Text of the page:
Similar data exist with regard to average infant mortality: among Christians in Israel it is 3.2 per 1,000 births; among Jews - 3.6%; among Muslims - 8.7% (compared with 56% in 1950). But in Syria, 15 out of every 1,000 newborns still dies; in Jordan - 23; in Egypt - 26; in Lebanon - 27.
Data has also been published recently showing that the situation of Israeli Arabs is worse than that of the Arabs in neighboring countries. This is nonsense. There are disparities within Israel, but it is better to be an Arab in Israel than in any neighboring and/or European country.
The cause of inequality
The main question is what is the principal cause of the inequality between Muslims and others in Europe, in other Western countries and in Israel? Before we get to the answer, we should note that even among Jews there are huge disparities that are far too great, between various groups. The ultra-orthodox, for example, suffer from low average income. More importantly, in Europe itself there are other minorities - not just Muslims - that should, by all accounts, be suffering from the same disparities, since their starting conditions were similar to those of the Muslims, or even worse.
It turns out, however, that those minorities are in a different place now. Some of them have made stunning achievements. For example, one out of every 20 Hindu men in England has earned a doctorate, compared with one in every 200 Christians. The Hindus came to Britain during the same years that the Muslims arrived. The Hindus sprang forward and the Muslims were left behind. In Germany, the Chinese are achieving far greater accomplishments than the Turks.
Similar data regarding immigrants exist in the United States. The median income of a Hispanic family is $35,054; of a white family $53,256; and of an Asian family (Chinese, Japanese and Hindu) $61,511.
The ultra-orthodox are in a worse position
The basis is therefore not ethnic or national, nor is color the explanation for discrimination or oppression. After all, the accomplishments of the immigrants from India have surpassed the whites (and the Jews) in both the United States and England. The formula for equality lies primarily in another source: culture - primarily the status of women.
Every community that practices repression - primarily the repression of women - is further from attaining equality with the general population. Discrimination begins at home, literally. The Christians in Israel, who are Arabs in every way, are at the same level as the Jews and in certain areas they are even at a higher level. Among them, in contrast to the Muslims, women have much greater status.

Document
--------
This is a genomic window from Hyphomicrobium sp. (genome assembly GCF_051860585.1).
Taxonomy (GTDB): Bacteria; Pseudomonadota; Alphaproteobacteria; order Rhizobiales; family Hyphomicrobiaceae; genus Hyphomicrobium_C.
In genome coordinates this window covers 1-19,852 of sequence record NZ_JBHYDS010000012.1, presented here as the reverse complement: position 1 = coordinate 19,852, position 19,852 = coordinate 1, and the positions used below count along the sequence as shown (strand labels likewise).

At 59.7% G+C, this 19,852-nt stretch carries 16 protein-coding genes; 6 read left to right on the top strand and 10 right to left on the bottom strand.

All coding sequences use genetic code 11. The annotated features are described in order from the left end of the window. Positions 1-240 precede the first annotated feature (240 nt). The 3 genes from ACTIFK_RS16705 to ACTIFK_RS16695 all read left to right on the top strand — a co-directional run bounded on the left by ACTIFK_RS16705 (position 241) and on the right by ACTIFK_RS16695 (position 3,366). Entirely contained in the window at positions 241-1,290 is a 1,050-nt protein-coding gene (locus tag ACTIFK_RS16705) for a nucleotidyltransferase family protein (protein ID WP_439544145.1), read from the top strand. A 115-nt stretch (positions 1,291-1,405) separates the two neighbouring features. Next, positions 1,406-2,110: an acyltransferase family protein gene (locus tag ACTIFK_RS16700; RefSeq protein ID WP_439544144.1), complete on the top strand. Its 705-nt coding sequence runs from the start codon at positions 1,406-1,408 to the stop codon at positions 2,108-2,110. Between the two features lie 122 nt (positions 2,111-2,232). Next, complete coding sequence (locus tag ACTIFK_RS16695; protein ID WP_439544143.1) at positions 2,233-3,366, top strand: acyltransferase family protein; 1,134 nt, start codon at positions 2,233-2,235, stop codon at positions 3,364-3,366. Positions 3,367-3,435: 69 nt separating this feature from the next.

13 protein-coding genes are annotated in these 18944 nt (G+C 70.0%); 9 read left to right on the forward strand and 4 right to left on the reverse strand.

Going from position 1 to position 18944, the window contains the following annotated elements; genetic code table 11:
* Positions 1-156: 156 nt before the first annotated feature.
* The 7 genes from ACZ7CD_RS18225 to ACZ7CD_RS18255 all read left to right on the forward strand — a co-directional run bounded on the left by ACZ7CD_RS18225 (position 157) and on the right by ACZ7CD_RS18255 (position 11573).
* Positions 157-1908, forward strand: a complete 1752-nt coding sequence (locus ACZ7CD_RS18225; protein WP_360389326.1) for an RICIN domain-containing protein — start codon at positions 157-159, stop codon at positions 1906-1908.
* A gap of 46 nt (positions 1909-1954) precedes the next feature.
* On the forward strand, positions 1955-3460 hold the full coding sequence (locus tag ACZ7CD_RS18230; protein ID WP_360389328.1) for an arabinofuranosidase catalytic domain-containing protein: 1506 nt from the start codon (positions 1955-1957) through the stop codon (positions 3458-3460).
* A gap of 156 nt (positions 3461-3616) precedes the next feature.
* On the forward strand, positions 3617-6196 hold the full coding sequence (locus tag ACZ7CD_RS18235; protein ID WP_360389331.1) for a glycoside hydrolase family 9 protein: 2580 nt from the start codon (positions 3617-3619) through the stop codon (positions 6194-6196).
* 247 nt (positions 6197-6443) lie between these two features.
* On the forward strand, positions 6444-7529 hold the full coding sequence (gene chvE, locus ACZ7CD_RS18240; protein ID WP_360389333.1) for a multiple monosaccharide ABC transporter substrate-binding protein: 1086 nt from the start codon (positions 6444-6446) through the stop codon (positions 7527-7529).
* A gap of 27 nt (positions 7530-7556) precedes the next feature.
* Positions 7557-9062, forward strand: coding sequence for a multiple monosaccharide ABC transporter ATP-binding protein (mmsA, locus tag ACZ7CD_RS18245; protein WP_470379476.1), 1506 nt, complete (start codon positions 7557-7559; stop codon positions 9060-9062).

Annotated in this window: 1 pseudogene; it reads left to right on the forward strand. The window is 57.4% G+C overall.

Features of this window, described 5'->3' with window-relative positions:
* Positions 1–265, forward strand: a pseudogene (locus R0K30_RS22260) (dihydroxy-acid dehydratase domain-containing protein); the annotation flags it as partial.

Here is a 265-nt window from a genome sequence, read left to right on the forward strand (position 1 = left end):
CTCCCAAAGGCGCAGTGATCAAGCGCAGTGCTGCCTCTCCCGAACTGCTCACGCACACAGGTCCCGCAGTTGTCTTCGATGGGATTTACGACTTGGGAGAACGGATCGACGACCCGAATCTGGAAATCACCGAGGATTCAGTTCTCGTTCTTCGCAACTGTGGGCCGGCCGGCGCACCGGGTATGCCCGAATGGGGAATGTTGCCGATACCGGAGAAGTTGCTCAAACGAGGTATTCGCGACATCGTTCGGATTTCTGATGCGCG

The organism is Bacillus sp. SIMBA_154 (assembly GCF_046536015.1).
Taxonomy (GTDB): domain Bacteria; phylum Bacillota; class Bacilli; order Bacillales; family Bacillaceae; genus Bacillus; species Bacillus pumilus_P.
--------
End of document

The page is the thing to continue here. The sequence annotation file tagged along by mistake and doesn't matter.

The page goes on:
The same is true among Jews: the situation of the ultra-orthodox, by many indices, is worse than that of the Muslims. The reasons are similar: the status of women, low participation in the workforce and large families. That is the situation in Western countries. The Indians, Japanese and Chinese are surging foreword. Many Muslims, in contrast, prefer their women to be veiled. That, for example, is what 74% of the young people in Britain want. That is the main story.
The status of women - a critical factor
The status of women affects their participation in the workforce. In Israel, 52.5% of Jewish women are in the workforce. Among Muslims the rate is 13.3%, and among Christians it is a 42%. In England, 70% of Muslim women are not in the workforce compared with only 23% of the white women and 30% of the Hindu women.
"The Vision Document" that was published under the auspices of the Israeli Arab Follow-up Committee does not ignore the family structure and the patriarchy. Even the Musawa organization admits that the participation of women in the workforce would add NIS 6.2 billion to the economy. Logical statements. But here the self-delusion goes into effect: the accusatory finger is pointed at the state. Is the Zionist state to blame for the fact that a third of the Muslim women do not leave their homes at all, as was recently publicized? And is it the Zionists who created the family values among the Muslims?
Unless the Zionist influence is so all embracing that its impact began before it even existed and extends to places in which it is not even present. The Muslim states lead the international list of inequality between men and women. In Saudi Arabia, the average salary of women is only 15% of the salaries of men. In Egypt - 23%; in Morocco - 25%; in Jordan - 30%; in Syria - 33%; and in Israel - 64% in relation to all population groups. That is the main reason, albeit not the only one, for the dismal state of most of the Muslim countries.